The aetiology of upper quadrant musculoskeletal pain in high school learners using desktop computers : a prospective study
MetadataShow full item record
Please cite this item using this persistent URLhttp://hdl.handle.net/10019.1/1996
This item appears in the following collection/s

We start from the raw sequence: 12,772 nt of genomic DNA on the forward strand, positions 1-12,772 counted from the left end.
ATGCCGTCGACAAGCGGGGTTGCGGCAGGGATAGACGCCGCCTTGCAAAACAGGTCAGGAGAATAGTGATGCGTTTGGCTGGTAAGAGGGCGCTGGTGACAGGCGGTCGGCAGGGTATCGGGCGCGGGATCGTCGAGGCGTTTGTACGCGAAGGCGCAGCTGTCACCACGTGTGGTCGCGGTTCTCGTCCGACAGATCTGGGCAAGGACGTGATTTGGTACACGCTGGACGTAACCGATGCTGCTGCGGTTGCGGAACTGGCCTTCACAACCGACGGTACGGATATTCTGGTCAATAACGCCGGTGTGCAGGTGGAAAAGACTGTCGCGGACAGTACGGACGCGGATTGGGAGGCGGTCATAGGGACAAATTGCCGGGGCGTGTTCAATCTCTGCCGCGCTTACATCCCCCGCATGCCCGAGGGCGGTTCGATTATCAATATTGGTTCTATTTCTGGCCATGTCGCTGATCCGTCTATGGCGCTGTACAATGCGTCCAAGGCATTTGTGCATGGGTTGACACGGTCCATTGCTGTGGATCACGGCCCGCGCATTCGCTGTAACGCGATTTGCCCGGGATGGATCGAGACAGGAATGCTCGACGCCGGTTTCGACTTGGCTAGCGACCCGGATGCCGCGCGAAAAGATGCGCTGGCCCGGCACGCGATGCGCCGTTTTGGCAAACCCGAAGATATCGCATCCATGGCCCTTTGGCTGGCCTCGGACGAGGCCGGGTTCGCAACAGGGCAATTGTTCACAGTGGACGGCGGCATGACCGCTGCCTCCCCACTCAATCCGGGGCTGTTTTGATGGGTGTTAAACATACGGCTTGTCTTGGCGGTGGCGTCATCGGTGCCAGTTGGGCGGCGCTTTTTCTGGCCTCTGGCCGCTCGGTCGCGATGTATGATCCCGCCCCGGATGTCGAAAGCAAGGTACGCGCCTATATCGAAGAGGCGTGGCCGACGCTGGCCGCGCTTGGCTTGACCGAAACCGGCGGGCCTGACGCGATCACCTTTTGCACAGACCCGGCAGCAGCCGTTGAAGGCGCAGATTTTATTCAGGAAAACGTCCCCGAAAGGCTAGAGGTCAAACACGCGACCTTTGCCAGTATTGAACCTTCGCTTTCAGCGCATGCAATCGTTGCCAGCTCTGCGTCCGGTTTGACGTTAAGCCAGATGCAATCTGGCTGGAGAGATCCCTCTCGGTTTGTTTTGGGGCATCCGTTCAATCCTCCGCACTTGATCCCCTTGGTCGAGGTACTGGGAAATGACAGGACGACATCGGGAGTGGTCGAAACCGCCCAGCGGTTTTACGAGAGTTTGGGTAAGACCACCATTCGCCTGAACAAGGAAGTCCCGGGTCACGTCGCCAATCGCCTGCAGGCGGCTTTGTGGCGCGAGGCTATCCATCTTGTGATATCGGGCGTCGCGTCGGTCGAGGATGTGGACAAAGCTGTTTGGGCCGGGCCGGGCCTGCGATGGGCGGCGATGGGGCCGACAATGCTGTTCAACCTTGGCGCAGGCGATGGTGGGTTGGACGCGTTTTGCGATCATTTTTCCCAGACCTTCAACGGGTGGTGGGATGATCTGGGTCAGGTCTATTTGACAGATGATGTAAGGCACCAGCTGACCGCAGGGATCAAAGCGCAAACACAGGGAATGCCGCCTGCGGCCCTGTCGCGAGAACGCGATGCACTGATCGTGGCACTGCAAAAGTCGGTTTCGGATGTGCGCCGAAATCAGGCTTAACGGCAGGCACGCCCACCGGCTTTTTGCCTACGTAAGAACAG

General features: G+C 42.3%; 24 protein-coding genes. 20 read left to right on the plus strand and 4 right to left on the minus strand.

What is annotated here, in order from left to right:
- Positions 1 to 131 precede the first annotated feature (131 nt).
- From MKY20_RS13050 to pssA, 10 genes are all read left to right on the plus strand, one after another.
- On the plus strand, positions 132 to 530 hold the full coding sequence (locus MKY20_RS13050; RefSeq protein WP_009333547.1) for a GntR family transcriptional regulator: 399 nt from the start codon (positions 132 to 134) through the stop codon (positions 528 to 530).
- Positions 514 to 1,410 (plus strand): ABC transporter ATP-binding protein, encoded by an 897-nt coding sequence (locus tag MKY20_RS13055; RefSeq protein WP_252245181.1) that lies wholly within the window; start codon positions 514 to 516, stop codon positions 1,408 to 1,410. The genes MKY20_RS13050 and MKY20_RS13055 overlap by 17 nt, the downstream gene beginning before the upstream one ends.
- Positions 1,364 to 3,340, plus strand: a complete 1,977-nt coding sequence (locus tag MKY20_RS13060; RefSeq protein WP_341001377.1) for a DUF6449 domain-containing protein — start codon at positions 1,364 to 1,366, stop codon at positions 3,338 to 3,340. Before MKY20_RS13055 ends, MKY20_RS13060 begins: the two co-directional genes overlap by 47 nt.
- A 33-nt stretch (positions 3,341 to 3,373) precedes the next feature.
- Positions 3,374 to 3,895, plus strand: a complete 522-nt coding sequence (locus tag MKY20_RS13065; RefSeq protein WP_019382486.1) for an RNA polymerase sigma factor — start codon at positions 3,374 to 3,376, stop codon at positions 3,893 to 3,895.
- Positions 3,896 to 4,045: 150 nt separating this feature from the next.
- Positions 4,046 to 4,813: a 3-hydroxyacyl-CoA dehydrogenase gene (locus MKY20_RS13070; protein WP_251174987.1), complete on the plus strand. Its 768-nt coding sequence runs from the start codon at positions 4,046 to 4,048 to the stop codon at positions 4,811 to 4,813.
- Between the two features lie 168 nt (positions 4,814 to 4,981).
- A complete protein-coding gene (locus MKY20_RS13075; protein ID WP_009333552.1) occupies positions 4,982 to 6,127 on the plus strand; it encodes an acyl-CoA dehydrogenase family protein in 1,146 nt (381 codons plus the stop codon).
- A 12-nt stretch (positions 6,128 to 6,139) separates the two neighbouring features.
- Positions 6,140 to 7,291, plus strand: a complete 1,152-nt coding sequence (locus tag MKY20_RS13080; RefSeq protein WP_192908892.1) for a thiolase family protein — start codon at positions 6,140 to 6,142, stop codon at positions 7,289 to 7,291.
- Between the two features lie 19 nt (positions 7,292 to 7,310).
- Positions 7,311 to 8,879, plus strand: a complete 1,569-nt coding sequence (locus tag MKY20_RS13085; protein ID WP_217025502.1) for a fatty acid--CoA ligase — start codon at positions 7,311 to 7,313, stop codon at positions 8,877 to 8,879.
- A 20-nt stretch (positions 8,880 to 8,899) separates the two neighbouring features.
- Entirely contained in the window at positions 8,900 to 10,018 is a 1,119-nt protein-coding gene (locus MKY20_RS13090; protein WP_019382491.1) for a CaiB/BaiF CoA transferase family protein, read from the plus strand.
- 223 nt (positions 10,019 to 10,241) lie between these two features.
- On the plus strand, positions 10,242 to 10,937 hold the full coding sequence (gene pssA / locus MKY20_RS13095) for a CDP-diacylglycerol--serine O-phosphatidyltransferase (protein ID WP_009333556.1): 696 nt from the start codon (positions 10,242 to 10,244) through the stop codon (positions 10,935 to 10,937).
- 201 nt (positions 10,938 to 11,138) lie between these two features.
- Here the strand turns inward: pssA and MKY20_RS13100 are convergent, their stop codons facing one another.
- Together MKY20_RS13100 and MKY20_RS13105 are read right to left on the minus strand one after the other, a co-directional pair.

The Western Cape Education Department initiated a project that aims to provide all the learners from the province with computer access and to promote computer use in schools. Prolonged sitting in front of computers and psychosocial factors have been associated with musculoskeletal symptoms internationally. However, the impact of computer use on musculoskeletal pain among South African high school learners is yet to be determined. Objective The objective of the study was to determine whether sitting postural alignment and psychosocial factors contribute to the development of upper quadrant musculoskeletal pain in grade ten high school learners working on desktop computers. Study design An observational analytical study was performed on a sample of 104 asymptomatic high school learners. Methodology Six high schools in the Western Cape metropole were randomly selected 322 grade ten learners who are using desktop computers, were screened for upper quadrant musculoskeletal pain. Measurements at baseline were taken of the 104 asymptomatic learners, 49 girls and 55 boys. The sitting postural alignment was measured by using the Portable Posture Analysis Method (PPAM), which measured head tilt; cervical angle; shoulder pro- and retraction angle and thoracic angle in the sagittal plane. Depression and anxiety were described by using the Beck Depression Inventory (BDI) and the Multidimensional Anxiety Scale for Children (MASC) respectively. The exposure to computer use was described in terms of duration and frequency of daily and weekly computer use. At three and six months post baseline, the onset and area of upper quadrant musculoskeletal pain was determined by using the Computer Usage Questionnaire. Results After six months, 27 of the 104 learners developed upper quadrant musculoskeletal pain due to seated or computer-related activities. There was no difference in computer exposure between the learners who developed upper quadrant musculoskeletal pain symptoms and the learners who remained asymptomatic. An extreme cervical angle (<34.75° or >43.95°; OR 2.6; 95% CI: 1.0-6.7) and a combination of extreme cervical and thoracic angle (<63.1° or >71.1°; OR 2.19; 95% CI: 1.0-5.6) were significant postural risk factors for the development of upper quadrant musculoskeletal pain. There was a tendency for boys to be at a greater risk for upper quadrant musculoskeletal pain than the girls (OR 1.94; 95% CI: 0.9-4.9). Weight greater than 54.15kg and a depression score greater than 11 was found to be significantly associated with a poor posture (OR 3.1; 95% CI: 1.0-9.7; OR 1.02; 95% CI: 1.0-1.1). Discussion and conclusion The study concluded that poor posture, relating to extreme cervical and thoracic angles, is a risk factor for the development of upper quadrant musculoskeletal pain in high school learners working on desktop computers. South African boys were at a greater risk of developing upper quadrant musculoskeletal pain than the girls. However the study found no causal relationship between depression, anxiety and upper quadrant musculoskeletal pain among South African high school learners and computer usage.